Mathematics Stack Exchange is a question and answer site for people studying math at any level and professionals in related fields. Join them; it only takes a minute:

Sign up
Here's how it works:
  1. Anybody can ask a question
  2. Anybody can answer
  3. The best answers are voted up and rise to the top

How would you compute for the definite integral of


I know that integral of $\displaystyle \frac1{(1+x^2)}$ equals $\tan^{-1}x$. I tried using integration by parts without much luck. My teacher pointed me to special functions by which I found out about the hypergeometric distribution. Although I don't know how to apply it to this problem.

Anybody know how to use special functions or how to go about this problem?

share|cite|improve this question
Do you know anything about complex analysis? This type of definite integrals can typically be solved with that sort of techniques. The indefinite integral can be calculated as well, but that quite a painful exercise I'm afraid. – Myself Feb 14 '11 at 1:51
up vote 10 down vote accepted

The method given below works in general for any integral of the form $\displaystyle \int_{0}^{\infty} \frac{dx}{(1+x^2)^n}$.

Plug in $x = \tan(\theta)$. The integral becomes

$$\displaystyle \int_{0}^{\infty} \frac{dx}{(1+x^2)^4} = \int_{0}^{\pi/2} \frac{\sec^2(\theta) d \theta}{(1+\tan^2(\theta))^4} = \int_{0}^{\pi/2} \cos^{6}(\theta) d\theta = \frac{5}{6}\frac{3}{4}\frac{1}{2}\frac{\pi}{2} = \frac{5}{32}\pi$$ where the last integral has been done in a previous post here. The integration over there has been done for $\sin^n(\theta)$ but the same method works for $\cos^n(\theta)$.

If you are familiar with complex analysis, you could solve it using complex analysis by extending the function into the complex domain, choose a semicircular contour with the diameter along the real axis. Look for the poles inside the contour, (there are four poles at $z=+i$) and compute the residues. Let the radius of the semicircle tend to infinity and evaluate the integral using Cauchy residue theorem.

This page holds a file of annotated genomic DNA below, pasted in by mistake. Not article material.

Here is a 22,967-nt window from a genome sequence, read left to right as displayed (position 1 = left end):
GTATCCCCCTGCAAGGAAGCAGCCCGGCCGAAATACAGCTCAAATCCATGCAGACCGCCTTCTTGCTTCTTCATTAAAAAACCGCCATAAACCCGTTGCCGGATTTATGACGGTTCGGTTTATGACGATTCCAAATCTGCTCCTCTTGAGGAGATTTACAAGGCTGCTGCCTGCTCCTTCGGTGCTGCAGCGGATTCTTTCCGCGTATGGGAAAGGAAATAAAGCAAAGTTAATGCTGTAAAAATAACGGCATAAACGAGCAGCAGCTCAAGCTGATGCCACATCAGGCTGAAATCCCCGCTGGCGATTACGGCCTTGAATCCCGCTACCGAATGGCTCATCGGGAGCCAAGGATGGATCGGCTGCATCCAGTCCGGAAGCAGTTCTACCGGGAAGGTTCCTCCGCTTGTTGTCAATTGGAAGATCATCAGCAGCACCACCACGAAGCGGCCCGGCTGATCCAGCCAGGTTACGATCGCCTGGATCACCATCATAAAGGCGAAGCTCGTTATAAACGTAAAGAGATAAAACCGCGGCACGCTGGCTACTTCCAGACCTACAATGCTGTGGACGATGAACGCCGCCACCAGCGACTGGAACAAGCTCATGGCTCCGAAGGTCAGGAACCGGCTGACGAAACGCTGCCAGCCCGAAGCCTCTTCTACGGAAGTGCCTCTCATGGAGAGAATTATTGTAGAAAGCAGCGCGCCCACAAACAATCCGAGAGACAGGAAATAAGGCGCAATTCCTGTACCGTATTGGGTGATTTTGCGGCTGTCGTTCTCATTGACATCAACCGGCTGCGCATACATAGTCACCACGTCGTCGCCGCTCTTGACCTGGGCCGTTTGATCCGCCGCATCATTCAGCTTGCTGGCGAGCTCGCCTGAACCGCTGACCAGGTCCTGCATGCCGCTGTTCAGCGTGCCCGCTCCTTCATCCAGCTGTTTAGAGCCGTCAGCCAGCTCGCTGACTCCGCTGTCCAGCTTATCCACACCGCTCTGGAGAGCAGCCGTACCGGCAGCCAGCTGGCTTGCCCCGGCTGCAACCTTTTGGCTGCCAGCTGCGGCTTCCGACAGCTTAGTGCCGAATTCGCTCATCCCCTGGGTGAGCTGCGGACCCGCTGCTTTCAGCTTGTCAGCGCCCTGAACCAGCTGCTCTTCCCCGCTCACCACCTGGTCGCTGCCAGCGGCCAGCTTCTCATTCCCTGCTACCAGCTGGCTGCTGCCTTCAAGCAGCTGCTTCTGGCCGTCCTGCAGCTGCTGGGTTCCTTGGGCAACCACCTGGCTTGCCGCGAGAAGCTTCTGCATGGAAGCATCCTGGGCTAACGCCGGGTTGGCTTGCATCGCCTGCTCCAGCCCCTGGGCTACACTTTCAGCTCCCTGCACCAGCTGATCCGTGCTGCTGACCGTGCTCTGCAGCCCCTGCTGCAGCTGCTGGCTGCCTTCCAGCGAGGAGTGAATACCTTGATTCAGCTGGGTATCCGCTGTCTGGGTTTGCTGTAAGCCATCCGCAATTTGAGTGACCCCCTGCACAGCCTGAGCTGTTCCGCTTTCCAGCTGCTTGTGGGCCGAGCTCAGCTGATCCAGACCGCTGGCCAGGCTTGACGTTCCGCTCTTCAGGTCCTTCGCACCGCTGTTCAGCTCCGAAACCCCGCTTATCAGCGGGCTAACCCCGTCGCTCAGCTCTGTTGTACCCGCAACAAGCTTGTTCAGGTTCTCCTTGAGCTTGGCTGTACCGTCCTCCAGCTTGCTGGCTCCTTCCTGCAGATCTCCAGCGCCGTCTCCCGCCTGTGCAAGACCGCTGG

share|cite|improve this answer
When integration $\cos^6 \theta$ or any trig integral, a beautiful resource is the Wikipedia list:… – Eric Naslund Feb 14 '11 at 2:02
@ Sivaram, that last bit where you actually evaluated the definite integral is an identity derived from Fourier Series, right? Do you know where I can find the formulae, I can't for the life of me find it Googling... – Uticensis Feb 14 '11 at 2:14
@Billare: The last integral can be found in the post here… as I have mentioned in my answer. – user17762 Feb 14 '11 at 2:18

Integration by parts does in fact help. Let $I_n = \int (1+x^2)^{-n}dx$. Then multiply by 1 and integrate by parts: $$I_n = x (1+x^2)^{-n} - \int x \cdot (-n)2x (1+x^2)^{-n-1}dx = \dots = x (1+x^2)^{-n} + 2n(I_n - I_{n+1}).$$ (In the "..." step, write $x^2=(x^2+1)-1$ in the numerator and then divide.)

From this you can solve for $I_{n+1}$ in terms of $I_n$, and since you know $I_1 = \arctan x + C$, you can recursively compute $I_2$, $I_3$, $I_4$, etc.

(This is pretty much the same method that Sivaram pointed you to for finding $\int \cos^6 \theta \, d\theta$.)

share|cite|improve this answer
See also here: – Hans Lundmark Feb 2 '15 at 14:53

$\newcommand{\+}{^{\dagger}}% \newcommand{\angles}[1]{\left\langle #1 \right\rangle}% \newcommand{\braces}[1]{\left\lbrace #1 \right\rbrace}% \newcommand{\bracks}[1]{\left\lbrack #1 \right\rbrack}% \newcommand{\ceil}[1]{\,\left\lceil #1 \right\rceil\,}% \newcommand{\dd}{{\rm d}}% \newcommand{\down}{\downarrow}% \newcommand{\ds}[1]{\displaystyle{#1}}% \newcommand{\equalby}[1]{{#1 \atop {= \atop \vphantom{\huge A}}}}% \newcommand{\expo}[1]{\,{\rm e}^{#1}\,}% \newcommand{\fermi}{\,{\rm f}}% \newcommand{\floor}[1]{\,\left\lfloor #1 \right\rfloor\,}% \newcommand{\half}{{1 \over 2}}% \newcommand{\ic}{{\rm i}}% \newcommand{\iff}{\Longleftrightarrow} \newcommand{\imp}{\Longrightarrow}% \newcommand{\isdiv}{\,\left.\right\vert\,}% \newcommand{\ket}[1]{\left\vert #1\right\rangle}% \newcommand{\ol}[1]{\overline{#1}}% \newcommand{\pars}[1]{\left( #1 \right)}% \newcommand{\partiald}[3][]{\frac{\partial^{#1} #2}{\partial #3^{#1}}} \newcommand{\pp}{{\cal P}}% \newcommand{\root}[2][]{\,\sqrt[#1]{\,#2\,}\,}% \newcommand{\sech}{\,{\rm sech}}% \newcommand{\sgn}{\,{\rm sgn}}% \newcommand{\totald}[3][]{\frac{{\rm d}^{#1} #2}{{\rm d} #3^{#1}}} \newcommand{\ul}[1]{\underline{#1}}% \newcommand{\verts}[1]{\left\vert\, #1 \,\right\vert}$ \begin{align} {\cal F}\pars{\mu}&\equiv \int_0^{\infty}{\dd x \over \mu + x^{2}} =\mu^{-1/2}\int_0^{\infty}{\dd x \over 1 + x^{2}} = \half\,\pi\mu^{-1/2} \end{align} \begin{align} {\cal F}^{'''}\pars{\mu}&\equiv -3!\int_0^{\infty}{\dd x \over \pars{\mu + x^{2}}^{4}} =\half\,\pi\,\totald[3]{\mu^{-1/2}}{\mu} =\half\,\pi\,\pars{-\,\half}\pars{-\,{3 \over 2}}\pars{-\,{5 \over 2}}\mu^{-7/2} \end{align} Set $\mu = 1$ in both members: $$ \color{#00f}{\large\int_0^{\infty}{\dd x \over \pars{1 + x^{2}}^{4}}} ={15\pi/16 \over 6}= \color{#00f}{\large{5 \over 32}\,\pi} $$

share|cite|improve this answer

Your Answer


By posting your answer, you agree to the privacy policy and terms of service.